Seduced by backward-looking dividend increase streaks, investors have fallen in love with dividend ETFs such as the Vanguard Dividend Appreciation ETF (NYSE:VIG) and the SPDR S&P Dividend ETF (NYSE:SDY).
VIG is the largest U.S. dividend ETF by assets and SDY does battle with the iShares Dow Jones Select Dividend Index Fund (NYSE:DVY) for the number two spot.
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To become part of VIG's lineup, companies must have dividend increase streaks of at least 10 years. For SDY, the streak must be 25 years. Despite the fact that it has been proven there are other ways to find dividend growth and stellar performances among dividend ETFs, investors still lover SDY and VIG. The two ETFs have garnered over $3.3 billion in news assets this year.
Rising 10-year Treasury yields could rain on that parade. While there is no such thing as a risk-free investment, PIMCO's Bill Gross recently said as much, the perception is that U.S. Treasurys are less risky than stocks. Yields on 10-year Treasurys spiked above 2.5 percent earlier Friday and that could be a cause for concern for VIG and SDY shareholders.
Simple math could hammer these ETFs on multiple fronts. The trailing 12-month yield on VIG is 2.17 percent, according to Yahoo Finance. SDY's is 2.15 percent, according to issuer data. In an effort to be generous, we can point to SDY's 30-day SEC yield of 2.43 percent, but we still arrive at a number that is currently below the yield on 10-year Treasurys.
So in order to keep their exposure to stocks that have raised their dividends in the past with no guarantees of future increases, could opt to remain in two dividend ETFs that now feature trailing 12-month yields that both more than 30 basis points below 10-year Treasurys.
"But I want to stay in stocks," says Bob, the avid income investor. Fair enough, but along those lines it must be noted that the PowerShares S&P 500 Low Volatility Portfolio (NYSE:SPLV) now features a trailing 12-month yield that is 80 basis points higher than VIG's and a 30-day SEC yield that is more than 50 basis points higher than SDY's, according to PowerShares data.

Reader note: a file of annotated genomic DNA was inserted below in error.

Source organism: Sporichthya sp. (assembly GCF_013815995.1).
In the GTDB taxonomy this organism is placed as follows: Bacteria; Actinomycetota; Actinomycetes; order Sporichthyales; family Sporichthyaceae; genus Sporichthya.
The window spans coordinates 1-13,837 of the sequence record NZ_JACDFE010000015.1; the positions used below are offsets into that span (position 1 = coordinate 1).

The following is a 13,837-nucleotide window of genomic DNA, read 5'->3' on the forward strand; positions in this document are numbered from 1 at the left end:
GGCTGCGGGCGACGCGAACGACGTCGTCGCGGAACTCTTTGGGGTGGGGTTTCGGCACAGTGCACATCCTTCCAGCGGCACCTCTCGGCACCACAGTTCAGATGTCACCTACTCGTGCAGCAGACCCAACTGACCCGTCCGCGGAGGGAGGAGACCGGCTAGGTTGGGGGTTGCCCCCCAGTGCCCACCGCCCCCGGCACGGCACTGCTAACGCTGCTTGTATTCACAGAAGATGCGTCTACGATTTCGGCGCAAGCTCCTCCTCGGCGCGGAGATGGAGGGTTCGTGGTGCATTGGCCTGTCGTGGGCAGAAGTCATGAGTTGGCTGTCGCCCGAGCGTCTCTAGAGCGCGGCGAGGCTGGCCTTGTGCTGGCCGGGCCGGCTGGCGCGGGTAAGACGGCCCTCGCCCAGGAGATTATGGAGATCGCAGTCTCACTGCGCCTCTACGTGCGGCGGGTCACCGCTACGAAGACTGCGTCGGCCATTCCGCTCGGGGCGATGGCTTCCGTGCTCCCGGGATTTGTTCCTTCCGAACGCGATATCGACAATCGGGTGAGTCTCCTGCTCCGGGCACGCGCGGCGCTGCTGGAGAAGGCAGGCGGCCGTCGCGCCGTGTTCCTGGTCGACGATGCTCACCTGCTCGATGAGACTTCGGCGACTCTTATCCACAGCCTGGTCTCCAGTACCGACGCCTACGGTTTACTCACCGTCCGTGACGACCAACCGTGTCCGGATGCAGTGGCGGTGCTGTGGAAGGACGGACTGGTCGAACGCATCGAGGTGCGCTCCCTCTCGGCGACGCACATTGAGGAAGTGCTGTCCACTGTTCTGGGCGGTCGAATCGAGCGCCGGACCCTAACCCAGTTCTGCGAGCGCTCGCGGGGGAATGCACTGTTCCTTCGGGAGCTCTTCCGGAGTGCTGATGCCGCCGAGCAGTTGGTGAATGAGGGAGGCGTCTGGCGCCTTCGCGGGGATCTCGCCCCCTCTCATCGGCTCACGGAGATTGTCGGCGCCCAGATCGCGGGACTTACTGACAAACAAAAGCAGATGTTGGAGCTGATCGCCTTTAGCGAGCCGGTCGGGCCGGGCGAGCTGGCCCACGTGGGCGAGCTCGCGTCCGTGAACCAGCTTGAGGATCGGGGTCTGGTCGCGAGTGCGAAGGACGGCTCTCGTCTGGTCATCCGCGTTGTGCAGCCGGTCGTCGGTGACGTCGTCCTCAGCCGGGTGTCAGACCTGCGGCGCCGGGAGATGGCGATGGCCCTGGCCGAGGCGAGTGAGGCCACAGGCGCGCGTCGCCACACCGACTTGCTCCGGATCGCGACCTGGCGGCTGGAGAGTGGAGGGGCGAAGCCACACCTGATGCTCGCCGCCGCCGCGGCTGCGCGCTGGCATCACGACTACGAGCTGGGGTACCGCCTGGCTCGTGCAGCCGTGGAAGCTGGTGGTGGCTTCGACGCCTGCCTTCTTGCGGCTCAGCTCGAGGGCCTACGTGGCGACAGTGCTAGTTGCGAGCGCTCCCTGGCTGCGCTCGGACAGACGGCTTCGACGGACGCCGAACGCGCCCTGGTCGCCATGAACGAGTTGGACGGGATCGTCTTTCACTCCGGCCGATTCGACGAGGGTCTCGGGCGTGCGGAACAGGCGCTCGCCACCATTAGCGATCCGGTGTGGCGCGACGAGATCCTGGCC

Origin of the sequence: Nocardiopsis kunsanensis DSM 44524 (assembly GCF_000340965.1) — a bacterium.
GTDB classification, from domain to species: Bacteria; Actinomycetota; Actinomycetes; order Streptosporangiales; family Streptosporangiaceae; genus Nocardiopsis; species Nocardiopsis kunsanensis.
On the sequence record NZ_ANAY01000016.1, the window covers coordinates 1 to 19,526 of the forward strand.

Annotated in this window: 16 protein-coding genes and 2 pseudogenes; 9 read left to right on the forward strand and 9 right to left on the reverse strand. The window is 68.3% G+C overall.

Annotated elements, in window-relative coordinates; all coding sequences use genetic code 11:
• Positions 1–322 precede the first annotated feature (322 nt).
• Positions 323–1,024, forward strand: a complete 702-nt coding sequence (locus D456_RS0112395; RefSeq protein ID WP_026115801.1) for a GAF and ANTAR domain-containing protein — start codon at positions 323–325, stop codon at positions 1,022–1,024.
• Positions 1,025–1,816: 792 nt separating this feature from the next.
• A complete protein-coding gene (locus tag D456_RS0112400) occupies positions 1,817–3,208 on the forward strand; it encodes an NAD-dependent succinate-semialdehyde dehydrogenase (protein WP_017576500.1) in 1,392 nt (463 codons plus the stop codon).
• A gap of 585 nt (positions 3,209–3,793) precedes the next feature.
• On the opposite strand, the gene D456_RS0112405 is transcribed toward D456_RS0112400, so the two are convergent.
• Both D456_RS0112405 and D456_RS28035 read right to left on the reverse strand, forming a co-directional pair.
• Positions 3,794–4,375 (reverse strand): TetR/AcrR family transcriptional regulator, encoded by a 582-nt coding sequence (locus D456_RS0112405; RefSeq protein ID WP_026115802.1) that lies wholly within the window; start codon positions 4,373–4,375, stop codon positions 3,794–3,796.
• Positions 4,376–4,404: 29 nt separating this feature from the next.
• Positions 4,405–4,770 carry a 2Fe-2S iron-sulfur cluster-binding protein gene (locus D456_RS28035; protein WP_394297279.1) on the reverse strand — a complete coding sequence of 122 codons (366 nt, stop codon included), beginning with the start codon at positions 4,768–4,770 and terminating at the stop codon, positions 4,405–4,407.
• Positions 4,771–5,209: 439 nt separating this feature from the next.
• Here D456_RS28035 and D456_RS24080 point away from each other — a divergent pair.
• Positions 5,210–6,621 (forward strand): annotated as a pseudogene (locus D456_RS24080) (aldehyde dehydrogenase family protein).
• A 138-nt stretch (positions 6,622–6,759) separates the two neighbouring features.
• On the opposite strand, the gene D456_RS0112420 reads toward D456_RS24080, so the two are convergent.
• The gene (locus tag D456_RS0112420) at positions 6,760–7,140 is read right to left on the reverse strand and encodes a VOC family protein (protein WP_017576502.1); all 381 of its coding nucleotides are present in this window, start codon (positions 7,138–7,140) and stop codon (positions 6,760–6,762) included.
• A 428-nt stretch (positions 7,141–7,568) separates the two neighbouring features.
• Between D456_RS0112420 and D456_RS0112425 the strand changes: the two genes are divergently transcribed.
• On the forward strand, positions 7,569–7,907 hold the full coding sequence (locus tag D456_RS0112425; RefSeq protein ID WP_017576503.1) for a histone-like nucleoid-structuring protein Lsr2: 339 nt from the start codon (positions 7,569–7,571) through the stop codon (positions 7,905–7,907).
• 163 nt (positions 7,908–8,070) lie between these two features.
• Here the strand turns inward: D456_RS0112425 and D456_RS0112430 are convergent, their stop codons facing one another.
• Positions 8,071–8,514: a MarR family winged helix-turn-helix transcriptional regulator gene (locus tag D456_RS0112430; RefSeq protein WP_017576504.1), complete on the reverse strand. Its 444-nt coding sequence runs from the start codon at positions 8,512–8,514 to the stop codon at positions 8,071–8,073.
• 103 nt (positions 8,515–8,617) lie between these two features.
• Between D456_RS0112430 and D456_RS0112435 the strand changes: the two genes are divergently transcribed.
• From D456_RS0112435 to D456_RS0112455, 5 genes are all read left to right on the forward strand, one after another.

These ETFs Top Treasury Yields To be fair, it is understandable why investors have been infatuated with VIG and SDY. The dividend increase streaks imply some level of safety and both ETFs are chock full of familiar blue chips such as AT&T (NYSE:T), Johnson & Johnson (NYSE:JNJ) and Procter & Gamble (NYSE:PG). Additionally, it should be ignored that both ETFs have returned over 49 percent in the three years dating back to June 18, 2010.
On the other hand, VIG is heavy on staples stocks while SDY devotes a combined 27 percent of its weight to the staples and utilities sectors, two industry groups that are richly valued. So not only would a new investor to these funds be sacrificing yield relative to 10-year Treasurys, that investor would also be paying up for past dividend growth. Not to mention the problematic utilities exposure should interest rates rise in earnest.
Investors can and should do better. Again, VIG and SDY are fine ETFs. The point here is not to offend their issuers or investors that own those funds. However, the reality is that yields on those ETFs are now piddly compared to almost risk-free asset.
The WisdomTree Equity Income Fund (NYSE:DHS) is one alternative. DHS has $694.1 million in assets under management, or not even 70 percent of the assets SDY has attracted this year. More importantly, the fund's 30-day SEC yield is 3.61 percent and the distribution yield is 3.32 percent, well ahead of 10-years, according to WisdomTree data.
DHS does not focus on dividend increase streaks. Rather it tracks a index that "is dividend weighted annually to reflect the proportionate share of the aggregate cash dividends each component company is projected to pay in the coming year." The result is 64.2 percent three-year gain, massive out-performance of SDY and VIG.
The WisdomTree Dividend ex-Financials Fund (NYSE:DTN) is another option to consider. Although DTN obviously lacks exposure to the financial services sector, a group that has grown its dividends in recent years, the ETF has shown decent dividend growth since the financial crisis.
Additionally, DTN is chock full of U.S. large-caps. The ETF's underlying index has had a beta of just 0.78 and annualized volatility of less than 12.3 percent since inception. The 30-day SEC yield is 3.3 percent and the distribution yield is just over three percent. DTN's three-year return is 63.4 percent.
One final thought: It is not unreasonable to say income investors like regular income. DHS and DTN pay monthly dividends. VIG and SDY pay quarterly.
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